“Later, in mid-January, when CityBeat inquired about the investigation's progress more than six months after it had begun, the newspaper was told it was a "complex" matter, with a police spokesman adding that detectives "couldn't even give me estimation on when they'll be bringing that to a resolution."

But police documents recently obtained by CityBeat after a public records request indicate the investigation already was completed at the time and had been turned over to the Hamilton County Prosecutor's Office, which already had declined prosecution Jan. 6. The Police Department formally closed the case Feb. 7.

Isn’t that just classic. It was a “very complex matter” that merited a whole 2 page incident closure report once they got a hold of the public records. The CPD told CityBeat they were still investigating and they couldn’t foresee when the investigation would end. The reality brought to light by the public documents is that they weren’t investigating the crime, and that they never really had been.

“If the fact that the case was closed four months ago is news to the public and CityBeat, however, it's more surprising to Dale Mallory. Now serving as a state lawmaker in Columbus, Mallory said he hadn't been notified the matter was dropped when the newspaper interviewed him by telephone June 14.

"I hadn't heard," Mallory says. "It'd be nice if I got a letter."

I agree with Dale here, it would be nice. I think the letter would look something like this…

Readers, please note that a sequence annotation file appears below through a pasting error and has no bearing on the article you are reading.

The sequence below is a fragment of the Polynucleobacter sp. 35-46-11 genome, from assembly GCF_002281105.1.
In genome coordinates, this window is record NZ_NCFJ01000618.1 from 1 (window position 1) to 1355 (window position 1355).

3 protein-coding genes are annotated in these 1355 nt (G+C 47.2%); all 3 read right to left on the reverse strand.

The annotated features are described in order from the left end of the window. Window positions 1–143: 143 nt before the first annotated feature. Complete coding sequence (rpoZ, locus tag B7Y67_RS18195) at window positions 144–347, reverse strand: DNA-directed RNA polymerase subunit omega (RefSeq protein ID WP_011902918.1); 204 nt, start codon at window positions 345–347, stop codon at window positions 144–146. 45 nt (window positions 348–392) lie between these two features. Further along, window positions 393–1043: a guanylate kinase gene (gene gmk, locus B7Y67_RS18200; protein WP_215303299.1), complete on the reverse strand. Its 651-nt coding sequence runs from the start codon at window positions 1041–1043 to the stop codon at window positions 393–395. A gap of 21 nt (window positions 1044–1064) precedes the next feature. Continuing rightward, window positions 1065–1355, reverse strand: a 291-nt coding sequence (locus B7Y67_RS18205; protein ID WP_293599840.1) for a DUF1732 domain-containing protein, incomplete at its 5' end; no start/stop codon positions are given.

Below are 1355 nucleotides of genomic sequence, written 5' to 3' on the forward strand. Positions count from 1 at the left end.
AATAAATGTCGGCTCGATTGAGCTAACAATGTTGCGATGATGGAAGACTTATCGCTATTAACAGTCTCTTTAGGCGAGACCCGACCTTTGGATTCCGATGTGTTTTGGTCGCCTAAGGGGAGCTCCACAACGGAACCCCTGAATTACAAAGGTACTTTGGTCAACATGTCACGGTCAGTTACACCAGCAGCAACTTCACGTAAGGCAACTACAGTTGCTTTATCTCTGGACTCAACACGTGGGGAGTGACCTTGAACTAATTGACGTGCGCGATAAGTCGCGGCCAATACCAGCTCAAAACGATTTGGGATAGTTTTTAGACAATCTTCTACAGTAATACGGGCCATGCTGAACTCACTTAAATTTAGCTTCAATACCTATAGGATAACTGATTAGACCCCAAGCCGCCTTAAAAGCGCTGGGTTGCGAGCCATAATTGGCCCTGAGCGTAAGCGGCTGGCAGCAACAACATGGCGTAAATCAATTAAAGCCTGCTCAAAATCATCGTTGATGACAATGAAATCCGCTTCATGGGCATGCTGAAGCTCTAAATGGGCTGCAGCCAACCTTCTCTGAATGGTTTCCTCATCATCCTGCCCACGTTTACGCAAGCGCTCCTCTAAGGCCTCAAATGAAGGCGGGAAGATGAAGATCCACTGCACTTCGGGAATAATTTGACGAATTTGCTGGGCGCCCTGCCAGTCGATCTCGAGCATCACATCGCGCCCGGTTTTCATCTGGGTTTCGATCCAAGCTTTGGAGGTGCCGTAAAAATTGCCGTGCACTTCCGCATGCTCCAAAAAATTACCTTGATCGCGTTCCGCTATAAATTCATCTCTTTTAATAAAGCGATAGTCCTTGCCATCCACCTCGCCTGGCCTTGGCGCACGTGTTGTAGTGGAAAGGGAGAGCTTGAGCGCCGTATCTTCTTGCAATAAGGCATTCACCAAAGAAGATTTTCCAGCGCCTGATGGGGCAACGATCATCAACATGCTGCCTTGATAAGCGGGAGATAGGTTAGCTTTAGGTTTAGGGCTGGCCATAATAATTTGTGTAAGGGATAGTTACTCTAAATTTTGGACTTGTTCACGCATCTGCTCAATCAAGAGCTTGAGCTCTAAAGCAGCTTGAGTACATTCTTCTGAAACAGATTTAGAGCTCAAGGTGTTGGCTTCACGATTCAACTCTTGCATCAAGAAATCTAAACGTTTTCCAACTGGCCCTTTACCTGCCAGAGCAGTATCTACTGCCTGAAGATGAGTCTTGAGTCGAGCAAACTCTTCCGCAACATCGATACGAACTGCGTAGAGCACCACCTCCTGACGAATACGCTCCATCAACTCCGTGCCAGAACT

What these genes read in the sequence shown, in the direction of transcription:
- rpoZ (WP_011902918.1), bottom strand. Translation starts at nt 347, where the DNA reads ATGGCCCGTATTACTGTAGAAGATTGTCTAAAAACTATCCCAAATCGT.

Dear Dale,

Just wanted to let you know that your family’s powerful political connections completely thwarted and shut down a police investigation. You can feel free to deny you ever wrote the check like a buffoon, it doesn’t even matter what you say at this point.


Your Friends in High Places

'Grossly understated'

Begun in June 2006, the police investigation was part of a tumultuous year for Mallory that also saw his impeachment as president of the West End Community Council and revelations about his secret lobbying for a controversial project proposed for the neighborhood.

In May 2006, Mallory wrote checks totaling $1,119 that emptied the West End Community Council's bank account, more than three months after his impeachment and a few weeks after his lawsuit seeking reinstatement was dropped. Mallory had said the money was for an arts program at the YMCA the council authorized in February 2006, but group leaders said no vote was ever taken and alleged Mallory's act was retaliation for his ouster.